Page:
§ Renew vigorous advocacy for the creation of commercial courts for quick adjudications on loan and related offences.
We must, by now, have been tired of hearing people talk about the “potentials” of Nigeria. Now is the time to live that dream. I truly believe that working together, we can achieve our goals and give Nigerians the chance to live longer, better and more fulfilled lives."

The assets and liabilities: 
Emefiele has inherited a solid central bank that is to some extent professional and in the last few years achieved
financial system stability (via AMCON and the intervention that saved depositor funds and ultimately saved the banks and jailed some fraudulent bank chiefs),
low inflation,
exchange rate stability,
an efficient payment system (rather more electronic and less cash-based than it was five years ago),
and a consistent (and transparent) monetary policy in the last couple of years.

On the other hand, profligate spending on bribes for votes in this election season (presidential elections expected in Q2 2015) will make it even tougher to control liquidity, inflation, or exchange rates.
There's also the question of how to better tap into global money flows, since today's hot money (MINT money) is so easily withdrawn from emerging market investments when economic conditions improve in Europe/the USA.
Above all, there's the fact that Emefiele's stated goal of deepening access to capital and finance for businesses and individuals is not new - it's the same thing past CBN governors, Finance Ministry, and in particular the Trade and Investment ministry, the Presidency, NGOs like EFInA, everybody wants.  Maybe it's just a hard goal to achieve.
You can find comments from the usual suspects: Razia Khan, Bismarck Rewane, BGL ... on these challenges.

The gossip section:
What does the new CBN chief mean when he references being "professional, apolitical" and he even used the words "expends its energies building ..." -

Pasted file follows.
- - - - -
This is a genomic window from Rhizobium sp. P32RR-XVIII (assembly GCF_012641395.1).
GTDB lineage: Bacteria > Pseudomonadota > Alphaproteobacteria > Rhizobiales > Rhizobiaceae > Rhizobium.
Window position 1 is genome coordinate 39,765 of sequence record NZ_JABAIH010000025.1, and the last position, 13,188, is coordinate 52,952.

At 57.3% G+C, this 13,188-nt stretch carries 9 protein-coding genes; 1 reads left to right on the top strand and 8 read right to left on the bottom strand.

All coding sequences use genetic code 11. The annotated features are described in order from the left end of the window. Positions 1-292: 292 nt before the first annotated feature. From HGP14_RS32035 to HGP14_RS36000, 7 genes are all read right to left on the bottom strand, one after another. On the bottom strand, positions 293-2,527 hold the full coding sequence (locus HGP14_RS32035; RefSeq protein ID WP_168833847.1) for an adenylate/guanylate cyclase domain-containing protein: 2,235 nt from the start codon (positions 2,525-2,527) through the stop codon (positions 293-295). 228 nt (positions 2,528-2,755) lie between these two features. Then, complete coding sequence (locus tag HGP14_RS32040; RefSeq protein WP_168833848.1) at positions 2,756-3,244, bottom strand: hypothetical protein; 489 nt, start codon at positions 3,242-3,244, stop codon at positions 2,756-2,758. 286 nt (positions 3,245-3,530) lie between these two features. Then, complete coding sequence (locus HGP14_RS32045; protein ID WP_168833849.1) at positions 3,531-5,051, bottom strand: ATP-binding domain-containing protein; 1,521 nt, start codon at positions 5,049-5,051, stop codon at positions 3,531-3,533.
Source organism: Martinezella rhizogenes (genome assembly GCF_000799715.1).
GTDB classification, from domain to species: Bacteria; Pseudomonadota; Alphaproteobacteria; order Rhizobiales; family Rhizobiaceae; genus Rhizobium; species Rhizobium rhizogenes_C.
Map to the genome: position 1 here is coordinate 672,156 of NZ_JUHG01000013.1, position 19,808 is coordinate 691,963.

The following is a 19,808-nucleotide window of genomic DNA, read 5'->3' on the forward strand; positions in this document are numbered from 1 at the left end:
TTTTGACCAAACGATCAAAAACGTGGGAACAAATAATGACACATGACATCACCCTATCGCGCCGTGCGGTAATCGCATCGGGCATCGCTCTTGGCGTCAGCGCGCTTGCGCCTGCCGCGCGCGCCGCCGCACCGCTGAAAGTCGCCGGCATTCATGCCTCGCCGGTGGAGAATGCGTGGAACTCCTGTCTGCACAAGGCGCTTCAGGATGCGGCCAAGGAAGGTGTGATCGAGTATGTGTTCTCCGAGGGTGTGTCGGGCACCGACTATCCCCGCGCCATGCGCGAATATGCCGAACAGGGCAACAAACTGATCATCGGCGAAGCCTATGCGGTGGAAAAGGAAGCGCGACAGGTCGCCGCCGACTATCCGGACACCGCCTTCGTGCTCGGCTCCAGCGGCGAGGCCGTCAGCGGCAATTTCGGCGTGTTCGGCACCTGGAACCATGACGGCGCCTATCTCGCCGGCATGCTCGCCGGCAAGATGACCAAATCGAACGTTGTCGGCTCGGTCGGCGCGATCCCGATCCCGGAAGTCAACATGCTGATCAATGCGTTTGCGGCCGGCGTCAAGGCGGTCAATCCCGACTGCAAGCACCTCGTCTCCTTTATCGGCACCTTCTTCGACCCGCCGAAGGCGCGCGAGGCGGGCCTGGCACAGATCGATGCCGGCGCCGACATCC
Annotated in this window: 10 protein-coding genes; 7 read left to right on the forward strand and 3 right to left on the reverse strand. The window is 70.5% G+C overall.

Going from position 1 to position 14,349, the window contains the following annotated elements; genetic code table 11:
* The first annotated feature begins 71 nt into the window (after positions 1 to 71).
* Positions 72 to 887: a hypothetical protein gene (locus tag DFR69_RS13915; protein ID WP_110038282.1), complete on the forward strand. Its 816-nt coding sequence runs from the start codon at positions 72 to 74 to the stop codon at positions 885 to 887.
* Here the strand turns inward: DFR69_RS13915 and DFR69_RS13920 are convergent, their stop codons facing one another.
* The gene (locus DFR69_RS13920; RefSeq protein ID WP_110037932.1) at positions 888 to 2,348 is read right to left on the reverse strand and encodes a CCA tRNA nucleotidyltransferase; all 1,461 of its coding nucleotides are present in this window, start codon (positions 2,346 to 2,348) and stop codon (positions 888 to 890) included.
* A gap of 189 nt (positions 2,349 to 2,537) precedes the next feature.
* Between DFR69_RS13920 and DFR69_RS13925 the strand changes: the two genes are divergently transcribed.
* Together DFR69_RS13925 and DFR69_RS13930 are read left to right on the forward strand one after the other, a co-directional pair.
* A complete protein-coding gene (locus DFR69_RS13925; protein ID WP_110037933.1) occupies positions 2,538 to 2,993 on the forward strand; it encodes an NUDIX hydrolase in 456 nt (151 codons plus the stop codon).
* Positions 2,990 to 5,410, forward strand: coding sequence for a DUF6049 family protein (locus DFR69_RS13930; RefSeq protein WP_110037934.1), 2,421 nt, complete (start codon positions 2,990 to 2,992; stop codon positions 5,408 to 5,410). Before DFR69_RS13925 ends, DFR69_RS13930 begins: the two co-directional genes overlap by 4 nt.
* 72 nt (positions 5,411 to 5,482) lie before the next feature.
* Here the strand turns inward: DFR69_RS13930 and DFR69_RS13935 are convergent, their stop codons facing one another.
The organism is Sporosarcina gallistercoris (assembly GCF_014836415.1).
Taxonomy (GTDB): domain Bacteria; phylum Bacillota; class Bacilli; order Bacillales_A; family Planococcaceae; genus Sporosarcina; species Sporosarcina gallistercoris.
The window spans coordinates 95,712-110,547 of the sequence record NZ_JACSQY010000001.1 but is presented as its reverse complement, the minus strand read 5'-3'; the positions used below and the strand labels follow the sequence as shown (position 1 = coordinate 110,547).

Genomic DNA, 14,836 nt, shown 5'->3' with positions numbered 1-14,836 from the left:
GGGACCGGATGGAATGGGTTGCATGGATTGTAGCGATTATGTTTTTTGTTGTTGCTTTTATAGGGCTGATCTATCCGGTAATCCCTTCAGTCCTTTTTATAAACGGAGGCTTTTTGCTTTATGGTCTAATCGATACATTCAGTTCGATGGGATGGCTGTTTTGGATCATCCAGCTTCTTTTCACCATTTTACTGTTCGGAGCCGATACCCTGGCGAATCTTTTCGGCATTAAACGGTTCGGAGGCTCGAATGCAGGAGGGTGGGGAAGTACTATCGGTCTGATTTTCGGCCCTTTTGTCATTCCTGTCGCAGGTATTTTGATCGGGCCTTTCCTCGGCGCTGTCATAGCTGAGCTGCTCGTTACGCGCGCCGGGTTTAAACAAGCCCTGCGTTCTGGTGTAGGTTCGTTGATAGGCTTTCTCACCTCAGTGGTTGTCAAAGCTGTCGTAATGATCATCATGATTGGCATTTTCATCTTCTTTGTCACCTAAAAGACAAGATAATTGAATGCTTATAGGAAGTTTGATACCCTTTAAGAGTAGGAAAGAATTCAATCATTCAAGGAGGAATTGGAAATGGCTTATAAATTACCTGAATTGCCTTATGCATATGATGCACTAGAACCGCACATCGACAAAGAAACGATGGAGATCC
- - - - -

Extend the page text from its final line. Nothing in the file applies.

Well, some criticized his predecessor Sanusi Lamido Sanusi for poking his nose into politics by informing of billions in missing oil receipts.  Much has been made of the fact that he received an early suspension, got the sack effectively, from President Jonathan for that reason.  He was vocal in other ways: CBN autonomy debate, openly/unprofessionally expressing his abhorrence of (naira) billionaire bank owner-thieves, questioning the presidency's right to fire him without Senate approval even, and he dared to wear full traditional regalia to the office one day - crazy dude, that Sanusi.

In June 2012, dressed as Dan Majen Kano; 
two years later, Sanusi is the new Emir of Kano
As with many things in Nigeria, tribalism unnecessarily plays a role in the criticism of Sanusi.  Why did Sanusi support Islamic banking - is he trying to impose a Sharia kingdom?  Who authorized him to donate xyz money to flood victims in a Northern state?  Did he leak the letter about the missing oil receipts?  Is he working for the opposition party against Jonathan?
 Why fool around with fiscal policy when (for example Igbo) traders and potential industrialists in the real economy can't borrow money and bankers in the real economy can't keep their jobs because your policy has shrunk their bank?  Here are some scathingly critical articles amongst the hundreds you can find.  One, Two, Three, Four, ...
You know where I stand: I can only wish to be that crazy (if crazy also means gutsy, effective, and fun-loving) Ah, but this article is about the new Gov, Godwin Emefiele.
Wish him god-speed. 

2 comments: